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The Shrines of Torcello

I only found a few shrines there but wow, this first one might be my all-time fave. I'd like to copy this one for my own garden. It doesn't look like it would be too hard to build.

Torcello garden shrine

What a great use for a tree stump.


I also like this empty niche on the side of the cathedral.


A Madonna with vines, not completely overgrown yet but the vines are moving on up.



This is the shrine at the vaporetto landing, with another glimpse of the "cyclopian works in steel and reinforced concrete" that I mentioned in my last Torcello post. Not crazy about the bricks but I do like the shrine. When I was walking around the island, I found a pretty little sea shell that I put on this shrine before I headed back to Venice.



This weather-beaten ceramic Madonna was behind the church of Santa Fosca.


The churches of Torcello coming up next week....

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Comments (9)


We saw that funny little 'homemade' shrine on the stump while we were there in September. We did think of you and wondered if you had it in your collection. Andrew

Kathy (Trekcapri):

Hi Annie, I can see why that is your favorite shrine. It's so creative and beautiful. I love everything about it. That would be cool if you could recreate one for your yard. I bet Maria & Lulu would enjoy looking at it too. I wish I would've seen it and the others when I was there. I do remember the one by the Vaporetto and really liked that it was right there when you arrived and when you left. That was so nice how you left a pretty seashell before you left.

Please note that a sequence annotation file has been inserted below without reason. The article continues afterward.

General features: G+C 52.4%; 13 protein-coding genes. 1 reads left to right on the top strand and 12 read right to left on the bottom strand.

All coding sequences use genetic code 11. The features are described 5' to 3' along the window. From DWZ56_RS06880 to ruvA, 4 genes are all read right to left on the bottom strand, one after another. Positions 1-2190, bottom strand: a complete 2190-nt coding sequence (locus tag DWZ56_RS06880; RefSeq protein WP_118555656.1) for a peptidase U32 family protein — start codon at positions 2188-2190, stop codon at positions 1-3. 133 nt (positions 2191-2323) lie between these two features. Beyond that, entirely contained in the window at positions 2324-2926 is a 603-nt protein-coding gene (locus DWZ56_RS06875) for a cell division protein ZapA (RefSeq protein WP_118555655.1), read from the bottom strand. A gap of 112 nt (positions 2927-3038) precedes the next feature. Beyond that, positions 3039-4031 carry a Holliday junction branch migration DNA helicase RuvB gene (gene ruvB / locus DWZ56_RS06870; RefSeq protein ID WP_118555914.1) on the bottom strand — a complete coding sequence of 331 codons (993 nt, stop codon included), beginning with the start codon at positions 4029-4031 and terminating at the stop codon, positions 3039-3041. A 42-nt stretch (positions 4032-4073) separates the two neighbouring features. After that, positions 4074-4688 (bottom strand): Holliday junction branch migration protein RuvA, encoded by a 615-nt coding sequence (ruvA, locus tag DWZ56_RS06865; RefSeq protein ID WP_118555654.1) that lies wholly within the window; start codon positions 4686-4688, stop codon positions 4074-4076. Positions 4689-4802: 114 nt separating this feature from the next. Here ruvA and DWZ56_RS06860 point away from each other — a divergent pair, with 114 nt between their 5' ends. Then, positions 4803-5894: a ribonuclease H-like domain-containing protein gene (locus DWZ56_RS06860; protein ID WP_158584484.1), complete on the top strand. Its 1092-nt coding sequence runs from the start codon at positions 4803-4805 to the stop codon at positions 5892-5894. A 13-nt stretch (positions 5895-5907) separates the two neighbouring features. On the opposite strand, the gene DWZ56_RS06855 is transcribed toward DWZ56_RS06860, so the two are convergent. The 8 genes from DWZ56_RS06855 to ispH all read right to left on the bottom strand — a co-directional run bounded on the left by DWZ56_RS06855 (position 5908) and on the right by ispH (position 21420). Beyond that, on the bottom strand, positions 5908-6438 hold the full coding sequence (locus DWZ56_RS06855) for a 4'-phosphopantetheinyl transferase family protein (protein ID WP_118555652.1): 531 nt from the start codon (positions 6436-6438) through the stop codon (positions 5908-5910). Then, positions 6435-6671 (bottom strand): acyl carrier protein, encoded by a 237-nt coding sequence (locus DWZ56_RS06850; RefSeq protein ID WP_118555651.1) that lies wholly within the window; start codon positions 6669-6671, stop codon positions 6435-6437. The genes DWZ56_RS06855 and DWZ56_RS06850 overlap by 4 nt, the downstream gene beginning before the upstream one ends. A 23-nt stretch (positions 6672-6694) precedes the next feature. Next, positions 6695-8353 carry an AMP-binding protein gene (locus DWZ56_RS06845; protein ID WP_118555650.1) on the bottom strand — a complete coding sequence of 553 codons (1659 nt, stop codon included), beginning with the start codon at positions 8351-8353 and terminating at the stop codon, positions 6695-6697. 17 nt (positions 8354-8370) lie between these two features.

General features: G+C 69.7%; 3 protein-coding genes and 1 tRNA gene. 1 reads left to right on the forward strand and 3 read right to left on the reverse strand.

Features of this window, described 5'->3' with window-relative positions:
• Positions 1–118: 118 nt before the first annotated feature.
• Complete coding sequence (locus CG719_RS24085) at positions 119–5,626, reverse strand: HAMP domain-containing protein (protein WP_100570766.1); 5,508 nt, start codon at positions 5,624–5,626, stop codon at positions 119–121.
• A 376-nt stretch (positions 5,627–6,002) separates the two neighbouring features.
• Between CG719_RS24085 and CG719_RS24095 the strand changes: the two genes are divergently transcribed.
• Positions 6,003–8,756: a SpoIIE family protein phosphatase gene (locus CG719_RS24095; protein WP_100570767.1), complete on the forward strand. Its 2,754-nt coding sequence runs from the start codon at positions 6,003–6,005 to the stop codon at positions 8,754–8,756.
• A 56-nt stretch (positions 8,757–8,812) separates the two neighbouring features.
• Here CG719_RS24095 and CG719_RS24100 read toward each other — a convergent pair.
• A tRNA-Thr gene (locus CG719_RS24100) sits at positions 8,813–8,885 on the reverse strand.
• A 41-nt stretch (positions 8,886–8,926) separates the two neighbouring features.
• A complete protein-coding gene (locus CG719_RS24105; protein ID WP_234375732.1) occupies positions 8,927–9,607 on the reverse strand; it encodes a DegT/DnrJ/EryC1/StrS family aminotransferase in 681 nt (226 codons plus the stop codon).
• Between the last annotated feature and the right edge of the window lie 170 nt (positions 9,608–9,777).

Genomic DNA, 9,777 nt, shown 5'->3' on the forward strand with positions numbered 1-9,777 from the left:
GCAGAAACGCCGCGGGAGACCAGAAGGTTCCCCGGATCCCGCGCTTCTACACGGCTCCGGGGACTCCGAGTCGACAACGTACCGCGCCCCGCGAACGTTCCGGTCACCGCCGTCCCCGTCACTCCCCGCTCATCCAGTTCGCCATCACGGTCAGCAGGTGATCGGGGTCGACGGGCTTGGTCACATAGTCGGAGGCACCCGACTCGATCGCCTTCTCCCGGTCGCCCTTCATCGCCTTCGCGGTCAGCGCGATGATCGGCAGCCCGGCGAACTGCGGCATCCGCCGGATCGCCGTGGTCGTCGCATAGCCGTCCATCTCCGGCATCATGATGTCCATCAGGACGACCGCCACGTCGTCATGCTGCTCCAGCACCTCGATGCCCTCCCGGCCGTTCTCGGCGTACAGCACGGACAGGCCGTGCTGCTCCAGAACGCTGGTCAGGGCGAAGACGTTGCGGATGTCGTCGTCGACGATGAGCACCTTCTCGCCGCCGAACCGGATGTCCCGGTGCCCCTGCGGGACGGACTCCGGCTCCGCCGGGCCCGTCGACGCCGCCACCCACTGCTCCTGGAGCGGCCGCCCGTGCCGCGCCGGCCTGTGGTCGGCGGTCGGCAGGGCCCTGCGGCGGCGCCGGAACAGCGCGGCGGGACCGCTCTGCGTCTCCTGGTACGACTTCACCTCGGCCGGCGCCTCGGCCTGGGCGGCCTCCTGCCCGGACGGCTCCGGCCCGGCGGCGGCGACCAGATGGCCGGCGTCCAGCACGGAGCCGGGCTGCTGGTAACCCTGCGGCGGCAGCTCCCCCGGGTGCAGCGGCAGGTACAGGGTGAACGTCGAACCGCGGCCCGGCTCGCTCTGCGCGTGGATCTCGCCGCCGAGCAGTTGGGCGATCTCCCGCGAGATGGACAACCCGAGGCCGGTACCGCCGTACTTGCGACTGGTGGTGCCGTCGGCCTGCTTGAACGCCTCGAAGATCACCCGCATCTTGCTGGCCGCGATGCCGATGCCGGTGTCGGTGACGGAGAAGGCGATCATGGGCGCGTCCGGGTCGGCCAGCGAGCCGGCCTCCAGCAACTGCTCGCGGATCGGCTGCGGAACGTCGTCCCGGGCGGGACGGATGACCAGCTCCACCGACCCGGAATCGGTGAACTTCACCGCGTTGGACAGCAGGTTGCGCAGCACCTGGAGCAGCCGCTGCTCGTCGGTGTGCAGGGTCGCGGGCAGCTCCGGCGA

Thanks so much Annie for sharing your wonderful shrine photos. Have a great Friday and a wonderful weekend and great Sunday!


Annie, I love the idea of you recreating the little tree-stump shrine in your own yard. It seems it was made of whatever the materials were handy -- a piece of a blue tarp, wood of different sizes. Very interesting.

It seems a bit unusual to see the overgrown shrine, with the vines climbing up over the Madonna. Most shrines (in my limited experience) are pretty well tended. I like the wildness of this one.

Andrew, that is so funny that you guys thought of me when you saw that one because I really do love it! You're right, it looks very homemade (that's why I like it so much).

Kathy, I really might try to recreate it (or actually, hire someone since I'm not much of a builder and don't even own a saw!). If I do, I'll be sure and post a photo of it. You have a great weekend too!

Sandra, I like the wildness of the Madonna with vines too. I found a shrine in Venice proper that was very overgrown (much more than this one). I'll post it soon. You are right, it's unusual!

I love the tree-stump shrine! It shows a lot of creativity and humble devotion to Mary.

The shrine in the vaporetto landing looks quite out of place surrounded by the new brickwork. If only we could magically move her to the empty niche on the side of the cathedral.

The last shrine reminds me of Della Robbia, perhaps because of the colors and the shape of the shrine.

Maria, that is such a brilliant idea to move her to the empty niche!

I too love the humble devotion that many of these shrines show. So sweet. And you're right about the Della Robbia comparison; there's even a little horn with fruit down on the bottom of that one.

Yay, just love your shrine posts! The top one is so cute, and the empty one just cries out for a little Madonna and some love and care!

Great shrine shots! I kind of like the one with the bricks. That would be cool building a shrine in your garden like the one on the tree stump.

Hi Annie,
I posted one for you today that looks like your first one on top. I found it at the Giudecca.
Have a nice day!

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This page contains a single entry from the blog posted on October 22, 2009 2:36 PM.

The previous post in this blog was Work Underway (Torcello).

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